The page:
Friday, October 22, 2010

this clumsy seductress

Clumsy Seduction - Emma Hill

Rooted in Americana and spouting a folk pop sensibility, Emma Hill’s Clumsy Seduction is rife with discovery. From unusual tempo changes to unexpected torch songs, from flirting with found sounds to cracking up on hidden tracks, there are surprises around each turn. But there is one constant which links the songs on this album, and that is Emma Hill’s big voice. Rich, with a hint of smokiness and just a suggestion of twang, it’s a substantial voice that is almost startling in its expanse.

That’s particularly surprising when you consider that Emma Hill is barely into her twenties. A seasoned musician from Alaska, now residing in Portland, she projects an endearing fearlessness. She is no stranger to the road, is Ms Hill, with a solo Greyhound tour under her belt and, more recently, having completely a blistering cross-country tour via a JetBlue All You Can Jet pass.

There is a playfulness to Emma Hill’s music. Her seduction techniques may be clumsy, but she is good natured about the rejection; she may find solace in the bottom of the bottle, but she revels in drinking the boys under the table.

In a curious reversal of the perceived wisdom of track mixing, I find myself returning more often to the songs in the bottom half of the album. This is where you find the real gems, the tracks that infiltrate your consciousness, the songs that truly showcase the diversity of Emma Hill’s voice. Songs like I am the Rock, You are the Wind and Highway 101 hearken back to the very roots of Americana, fitting like a tattered cardigan against the winds of change, while the stunning torch song, Doctor, suggests a future fit for Emma Hill amongst the great American ladies of song.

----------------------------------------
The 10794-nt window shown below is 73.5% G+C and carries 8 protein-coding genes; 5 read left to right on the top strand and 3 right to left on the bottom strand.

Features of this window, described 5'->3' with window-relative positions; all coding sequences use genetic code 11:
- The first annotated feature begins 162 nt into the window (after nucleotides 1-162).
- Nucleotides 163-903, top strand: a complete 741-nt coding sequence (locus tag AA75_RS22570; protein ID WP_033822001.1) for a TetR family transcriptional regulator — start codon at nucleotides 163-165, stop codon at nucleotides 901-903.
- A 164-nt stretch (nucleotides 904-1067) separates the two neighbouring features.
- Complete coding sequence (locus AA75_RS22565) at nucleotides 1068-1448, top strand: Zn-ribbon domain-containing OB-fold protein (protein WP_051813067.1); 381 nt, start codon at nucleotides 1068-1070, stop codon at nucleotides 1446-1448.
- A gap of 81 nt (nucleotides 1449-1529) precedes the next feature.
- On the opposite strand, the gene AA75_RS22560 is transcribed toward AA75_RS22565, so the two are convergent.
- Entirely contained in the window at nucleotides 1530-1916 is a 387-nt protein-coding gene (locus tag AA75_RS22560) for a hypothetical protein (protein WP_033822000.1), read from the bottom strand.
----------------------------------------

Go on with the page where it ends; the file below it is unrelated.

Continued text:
Clumsy Seduction is a richly diverse album, and Emma Hill is a versatile musician who is making strides. There is talk of an upcoming Canadian tour, so watch for Emma Hill and her evocatively-named Gentlemen Callers on the upcoming concert circuit.


Susan said...

Another superb piece of writing! Haven't heard this album but I definitely will look for it!

Anonymous said...

she has a great band name.

John Mutford said...

The way you describe her voice, she sounds like Neko Case. Would that be a fair comparison?

Sean Wraight said...

The sign of a great review? The fact that I have added this release to my "must get" list on your word(s) alone.

Well done my friend and kudos on the No Depression front page! Really looking forward to this one.

Will you still remember us when you're famous? ;)


Barbara Bruederlin said...

You are too kind, Susan! I'm really happy to have been introduced to this album, though. It's definitely expanded my library.

Isn't it a fabulous name, Mr Anchovy? A little old-fashioned, a little saucy...

In some ways, John. Her voice has a completely different timbre from Neko's, a little closer to Kathleen Edward's perhaps, but it has a similar power to Neko's.

You are too kind, by far, Sean! I was utterly chuffed that No Depression featured this review, such an honour. And of course, one of the finer things in life is the chance to talk music with friends, to hear new sounds with them, to celebrate old favourites together. We'll be doing that when we are centenarians, I think.

Allison said...

Great review, Barb! And kudos on the feature too! I haven't heard of this artist before, but I will certaintly be checking her out. I love the cover to this album too.

Barbara Bruederlin said...

Thanks, Al! I think she's definitely got a career ahead of her, especially since she is still so young.